Employment. Since lenders need proof of your steady income, they’ll review your income and employment history from the past two years. Those with variable incomes and self-employed borrowers alike will need to present extra paperwork to verify income.
Credit score. For a conventional mortgage, the minimum score is 620. Most likely, you’ll receive a more favorable interest rate offers with higher credit scores.
Income. There are no income limits with many conventional loans. Freddie Mac’s Home Possible loans and Fannie Mae’s Home Ready, however, demand that borrower’s incomes should fall within that area’s income limits.
Occupancy. Generally speaking, conventional financing can be useful in purchasing a primary residence, an investment property that you can rent out, or a second home (also called a vacation home).
Debt-to-income ratio. The measure of your overall debt divided by your specific gross income is your debt-to-income ratio (DTI). A DTI of 45% or less is much preferable to most conventional lenders but might extend it to 50% with considerably higher credit scores, along with additional cash reserves. Mostly, borrowers with DTI ratios exceeding 45% might be needed to have a minimum credit score of 740 by private mortgage insurers.
One of the most accessible home loans to obtain is a mortgage-backed by the FHA or the Federal Housing Administration. Since the FHA insures the mortgage, there are more favorable terms and rates available with FHA-approved lenders, particularly to first-time homebuyers.
Borrowers trying to qualify for a mortgage for high-priced homes will have some relief in 2020. In most parts of the country, there has been an increase in the FHA loan limits to $331,760 in 2020. Affluent areas might receive even more FHA bang for the buck since the maximum loan amounts can stretch up to $765,600.
An FHA Loan’s Current Minimum Requirements
Down payment. Whether it’s from your funds or as a gift, FHA demands a 3.5% minimum down payment. With a credit score ranging from 500 to 579, the down payment goes up to 10%.
Mortgage insurance. There are two kinds of mortgage insurance when it comes to FHA loans. The upfront mortgage insurance premium (UFMIP) can be rolled into your particular loan and is often 1.75% of the loan balance due. As part of your monthly payment, you’ll also incur an annual mortgage insurance premium (MIP), and those costs vary between 0.45% and 1.05% of the loan amount. Regardless of credit score, FHA mortgage insurance premiums are similar.
Employment. Typically, FHA loan requirements focus on the consistency of employment and earnings for the last two years. Job hoppers must explain gaps or changes in employment.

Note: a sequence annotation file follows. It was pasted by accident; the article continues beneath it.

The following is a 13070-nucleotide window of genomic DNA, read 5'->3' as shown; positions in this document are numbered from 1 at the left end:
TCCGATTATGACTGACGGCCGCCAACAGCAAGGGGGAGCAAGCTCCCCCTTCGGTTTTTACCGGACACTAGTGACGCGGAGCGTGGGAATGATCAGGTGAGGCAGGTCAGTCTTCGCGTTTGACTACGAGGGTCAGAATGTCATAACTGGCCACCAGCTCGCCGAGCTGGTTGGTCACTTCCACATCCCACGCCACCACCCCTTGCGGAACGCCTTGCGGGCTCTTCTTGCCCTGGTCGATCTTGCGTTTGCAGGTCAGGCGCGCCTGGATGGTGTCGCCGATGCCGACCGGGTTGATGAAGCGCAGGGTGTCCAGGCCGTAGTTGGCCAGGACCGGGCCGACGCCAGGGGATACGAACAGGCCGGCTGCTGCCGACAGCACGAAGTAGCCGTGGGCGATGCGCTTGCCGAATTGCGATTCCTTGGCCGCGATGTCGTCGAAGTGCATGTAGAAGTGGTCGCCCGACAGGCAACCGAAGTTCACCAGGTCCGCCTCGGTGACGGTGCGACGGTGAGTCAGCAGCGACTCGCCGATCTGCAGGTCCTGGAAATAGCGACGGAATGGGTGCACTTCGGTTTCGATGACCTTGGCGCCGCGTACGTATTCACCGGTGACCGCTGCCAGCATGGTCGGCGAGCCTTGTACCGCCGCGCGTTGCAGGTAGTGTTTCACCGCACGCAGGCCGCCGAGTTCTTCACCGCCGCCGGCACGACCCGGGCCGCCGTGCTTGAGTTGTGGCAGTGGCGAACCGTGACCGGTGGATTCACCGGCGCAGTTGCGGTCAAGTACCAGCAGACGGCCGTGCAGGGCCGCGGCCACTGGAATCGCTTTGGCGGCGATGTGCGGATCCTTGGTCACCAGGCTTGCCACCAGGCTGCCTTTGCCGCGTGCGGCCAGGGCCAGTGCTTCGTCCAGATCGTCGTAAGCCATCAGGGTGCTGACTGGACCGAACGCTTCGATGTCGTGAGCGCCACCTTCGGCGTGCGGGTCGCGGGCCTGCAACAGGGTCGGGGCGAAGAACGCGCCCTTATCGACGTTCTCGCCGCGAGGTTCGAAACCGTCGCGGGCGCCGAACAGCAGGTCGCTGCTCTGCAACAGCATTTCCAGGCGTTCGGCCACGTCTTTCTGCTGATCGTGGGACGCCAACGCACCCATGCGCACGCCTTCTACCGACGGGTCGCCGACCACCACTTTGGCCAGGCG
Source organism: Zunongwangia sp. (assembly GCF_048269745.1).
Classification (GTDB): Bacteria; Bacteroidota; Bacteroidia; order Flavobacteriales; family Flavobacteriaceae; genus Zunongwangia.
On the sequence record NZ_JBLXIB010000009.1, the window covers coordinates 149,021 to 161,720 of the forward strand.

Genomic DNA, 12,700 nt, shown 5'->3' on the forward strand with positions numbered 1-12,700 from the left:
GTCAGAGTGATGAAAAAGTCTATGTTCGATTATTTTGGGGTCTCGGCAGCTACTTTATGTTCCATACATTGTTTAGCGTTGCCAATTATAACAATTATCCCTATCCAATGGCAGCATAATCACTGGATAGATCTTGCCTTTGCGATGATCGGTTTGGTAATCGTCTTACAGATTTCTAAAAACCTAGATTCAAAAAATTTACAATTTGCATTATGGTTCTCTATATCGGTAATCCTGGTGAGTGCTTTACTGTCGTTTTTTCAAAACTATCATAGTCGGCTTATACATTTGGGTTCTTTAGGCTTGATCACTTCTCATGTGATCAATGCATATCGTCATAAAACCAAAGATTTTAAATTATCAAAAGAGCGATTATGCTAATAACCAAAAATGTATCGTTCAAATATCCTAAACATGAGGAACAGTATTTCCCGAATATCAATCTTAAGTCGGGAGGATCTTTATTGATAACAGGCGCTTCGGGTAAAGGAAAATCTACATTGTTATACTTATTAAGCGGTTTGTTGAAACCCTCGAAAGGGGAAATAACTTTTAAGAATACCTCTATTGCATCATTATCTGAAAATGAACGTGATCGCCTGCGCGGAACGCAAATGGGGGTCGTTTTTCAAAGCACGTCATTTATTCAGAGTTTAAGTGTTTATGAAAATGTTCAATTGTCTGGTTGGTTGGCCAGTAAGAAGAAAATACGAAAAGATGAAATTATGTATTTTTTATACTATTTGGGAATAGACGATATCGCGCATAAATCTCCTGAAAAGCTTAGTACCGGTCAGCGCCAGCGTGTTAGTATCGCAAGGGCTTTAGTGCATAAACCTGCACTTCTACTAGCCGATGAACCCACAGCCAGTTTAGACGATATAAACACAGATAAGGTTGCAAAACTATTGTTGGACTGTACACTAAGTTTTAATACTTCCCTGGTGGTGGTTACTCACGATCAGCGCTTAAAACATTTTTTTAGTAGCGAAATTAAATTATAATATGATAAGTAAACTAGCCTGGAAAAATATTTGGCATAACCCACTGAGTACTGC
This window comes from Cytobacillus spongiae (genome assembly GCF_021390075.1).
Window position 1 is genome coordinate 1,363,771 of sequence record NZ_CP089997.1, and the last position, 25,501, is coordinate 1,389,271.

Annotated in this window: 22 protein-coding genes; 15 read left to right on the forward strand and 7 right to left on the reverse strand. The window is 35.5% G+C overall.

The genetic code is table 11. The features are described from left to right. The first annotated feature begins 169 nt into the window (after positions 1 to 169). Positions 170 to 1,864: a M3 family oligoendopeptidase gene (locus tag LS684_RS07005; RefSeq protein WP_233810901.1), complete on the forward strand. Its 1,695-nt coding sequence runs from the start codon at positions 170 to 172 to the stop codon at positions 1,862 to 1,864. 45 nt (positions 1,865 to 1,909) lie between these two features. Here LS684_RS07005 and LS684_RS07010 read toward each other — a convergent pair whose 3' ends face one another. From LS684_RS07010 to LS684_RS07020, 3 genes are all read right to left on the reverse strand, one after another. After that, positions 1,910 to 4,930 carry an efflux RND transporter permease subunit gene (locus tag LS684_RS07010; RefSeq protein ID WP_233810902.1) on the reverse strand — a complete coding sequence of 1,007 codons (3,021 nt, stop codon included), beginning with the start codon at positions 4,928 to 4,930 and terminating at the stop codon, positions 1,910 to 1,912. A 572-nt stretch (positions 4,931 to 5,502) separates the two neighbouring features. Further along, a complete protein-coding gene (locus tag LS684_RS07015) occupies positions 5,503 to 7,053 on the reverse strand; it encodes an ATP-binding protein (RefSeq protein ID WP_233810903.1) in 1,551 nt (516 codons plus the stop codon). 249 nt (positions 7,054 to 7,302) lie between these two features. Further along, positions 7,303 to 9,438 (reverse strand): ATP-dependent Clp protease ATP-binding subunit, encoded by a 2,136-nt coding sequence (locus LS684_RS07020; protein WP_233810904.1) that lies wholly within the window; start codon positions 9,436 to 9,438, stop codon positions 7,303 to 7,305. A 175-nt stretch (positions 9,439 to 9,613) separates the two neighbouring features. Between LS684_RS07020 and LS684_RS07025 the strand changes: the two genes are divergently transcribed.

Credit score. With a 10% down payment, you can have a low credit score of 500. Homebuyers will require a minimum score of 580 if they make a 3.5% down payment.
Income. FHA loans have no income limits. In most parts of the country, the maximum FHA loan is, however, capped at $331,760 as opposed to $510,400 for conventional loans.
Occupancy. Whether it’s a single-family or multi-unit property, the property must be your primary residence for a minimum of one year after buying it.
DTI ratio. FHA loans have a front-end DTI ratio of 31%, while the back-end ratio is often 43%. Only housing-related costs matter with the front-end ratio, such as your insurance, property taxes, and monthly mortgage payment. Meanwhile, the back-end ratio considers credit card payments, car loans, mortgage payments, and other recurring debt payments. With proof of extra cash reserves or strong credit scores, higher DTI ratios might be approved.
VA Loan Requirements
Generally speaking, the U.S. Department of Veterans Affairs makes it much easier to qualify for a mortgage loan, especially for active-duty military personnel, eligible spouses, veterans, and reservists. There are no longer loan limits with VA mortgages in 2020. That implies that VA borrowers may be in a position to purchase homes with VA financing instead of a jumbo loan, or perhaps financing for loans that surpass conventional loan limits.
A VA Loan’s Current Minimum Requirements
Certificate of eligibility. If you want to qualify for a VA loan, a VA loan certificate of eligibility (COE) will be necessary since it proves you satisfy the military service requirements demanded by a VA loan. Most lenders can acquire a COE online; however, veterans and military personnel can apply for one online.